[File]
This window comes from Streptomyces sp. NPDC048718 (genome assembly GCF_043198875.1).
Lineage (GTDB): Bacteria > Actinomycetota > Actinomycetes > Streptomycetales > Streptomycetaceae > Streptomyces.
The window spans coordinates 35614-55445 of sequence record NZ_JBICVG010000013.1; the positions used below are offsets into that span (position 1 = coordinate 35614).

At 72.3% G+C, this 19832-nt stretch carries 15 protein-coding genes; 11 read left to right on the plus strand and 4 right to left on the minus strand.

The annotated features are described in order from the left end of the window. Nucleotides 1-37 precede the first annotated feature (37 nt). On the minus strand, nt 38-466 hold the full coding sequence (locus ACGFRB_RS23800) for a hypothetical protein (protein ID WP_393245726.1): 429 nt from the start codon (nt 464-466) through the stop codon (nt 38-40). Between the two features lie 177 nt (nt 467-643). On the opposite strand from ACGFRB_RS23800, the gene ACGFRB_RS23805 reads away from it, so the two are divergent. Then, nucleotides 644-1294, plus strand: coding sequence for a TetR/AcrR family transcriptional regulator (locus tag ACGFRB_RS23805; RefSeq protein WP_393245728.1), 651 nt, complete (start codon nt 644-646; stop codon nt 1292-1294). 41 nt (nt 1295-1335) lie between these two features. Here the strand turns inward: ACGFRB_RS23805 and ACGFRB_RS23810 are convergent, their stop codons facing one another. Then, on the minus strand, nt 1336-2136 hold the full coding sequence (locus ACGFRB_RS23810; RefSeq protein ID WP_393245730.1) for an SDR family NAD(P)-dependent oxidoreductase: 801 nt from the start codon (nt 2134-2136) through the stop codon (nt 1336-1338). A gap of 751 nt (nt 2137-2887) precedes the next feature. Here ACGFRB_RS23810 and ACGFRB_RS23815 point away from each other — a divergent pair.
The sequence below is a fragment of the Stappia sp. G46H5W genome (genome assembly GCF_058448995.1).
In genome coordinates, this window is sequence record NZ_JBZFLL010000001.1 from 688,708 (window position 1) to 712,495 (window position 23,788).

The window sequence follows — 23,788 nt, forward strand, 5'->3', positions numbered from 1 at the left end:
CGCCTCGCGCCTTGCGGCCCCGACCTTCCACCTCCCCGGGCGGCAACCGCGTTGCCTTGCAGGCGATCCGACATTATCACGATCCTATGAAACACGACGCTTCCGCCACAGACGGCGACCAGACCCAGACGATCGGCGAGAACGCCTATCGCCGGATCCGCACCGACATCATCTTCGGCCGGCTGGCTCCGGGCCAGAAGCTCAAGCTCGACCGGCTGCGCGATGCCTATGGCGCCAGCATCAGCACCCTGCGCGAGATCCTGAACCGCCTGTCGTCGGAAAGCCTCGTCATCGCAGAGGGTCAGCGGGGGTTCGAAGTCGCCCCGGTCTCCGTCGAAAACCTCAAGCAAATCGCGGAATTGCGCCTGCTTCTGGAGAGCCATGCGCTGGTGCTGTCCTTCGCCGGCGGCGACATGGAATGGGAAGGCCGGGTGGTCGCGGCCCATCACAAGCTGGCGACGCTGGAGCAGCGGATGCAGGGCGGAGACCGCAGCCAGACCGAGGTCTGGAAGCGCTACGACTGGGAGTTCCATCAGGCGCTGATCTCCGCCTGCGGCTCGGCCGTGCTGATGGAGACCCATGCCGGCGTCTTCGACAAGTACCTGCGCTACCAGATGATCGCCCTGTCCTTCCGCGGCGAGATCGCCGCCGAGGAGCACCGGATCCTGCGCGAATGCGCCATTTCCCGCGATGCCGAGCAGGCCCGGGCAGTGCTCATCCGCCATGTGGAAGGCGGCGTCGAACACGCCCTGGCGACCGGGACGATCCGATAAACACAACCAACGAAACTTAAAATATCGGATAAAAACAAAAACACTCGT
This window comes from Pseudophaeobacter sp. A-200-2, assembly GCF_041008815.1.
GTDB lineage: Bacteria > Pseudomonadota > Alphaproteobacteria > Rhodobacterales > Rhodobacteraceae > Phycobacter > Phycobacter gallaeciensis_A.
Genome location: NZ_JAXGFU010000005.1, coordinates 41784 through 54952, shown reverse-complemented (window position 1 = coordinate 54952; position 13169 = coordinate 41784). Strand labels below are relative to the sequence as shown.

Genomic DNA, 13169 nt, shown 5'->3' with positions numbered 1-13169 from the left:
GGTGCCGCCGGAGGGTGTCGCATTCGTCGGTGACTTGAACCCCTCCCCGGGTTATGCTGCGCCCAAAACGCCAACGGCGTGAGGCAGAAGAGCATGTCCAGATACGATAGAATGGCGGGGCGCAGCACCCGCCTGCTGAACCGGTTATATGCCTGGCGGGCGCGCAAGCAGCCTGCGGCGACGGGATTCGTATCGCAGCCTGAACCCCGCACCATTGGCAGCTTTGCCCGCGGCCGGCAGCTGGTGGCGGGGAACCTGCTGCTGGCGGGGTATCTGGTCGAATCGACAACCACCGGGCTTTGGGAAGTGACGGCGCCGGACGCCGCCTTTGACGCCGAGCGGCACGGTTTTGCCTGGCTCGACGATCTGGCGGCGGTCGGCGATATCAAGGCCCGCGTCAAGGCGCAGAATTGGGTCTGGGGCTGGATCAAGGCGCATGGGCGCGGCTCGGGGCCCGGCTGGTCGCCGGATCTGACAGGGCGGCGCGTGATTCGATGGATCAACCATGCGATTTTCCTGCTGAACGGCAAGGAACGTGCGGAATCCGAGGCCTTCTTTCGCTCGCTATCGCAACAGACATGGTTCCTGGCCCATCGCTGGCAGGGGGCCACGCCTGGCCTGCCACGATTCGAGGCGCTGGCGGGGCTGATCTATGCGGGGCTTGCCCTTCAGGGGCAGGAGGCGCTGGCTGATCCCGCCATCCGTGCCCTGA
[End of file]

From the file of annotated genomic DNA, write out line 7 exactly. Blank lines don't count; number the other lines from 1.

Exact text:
In genome coordinates, this window is sequence record NZ_JBZFLL010000001.1 from 688,708 (window position 1) to 712,495 (window position 23,788).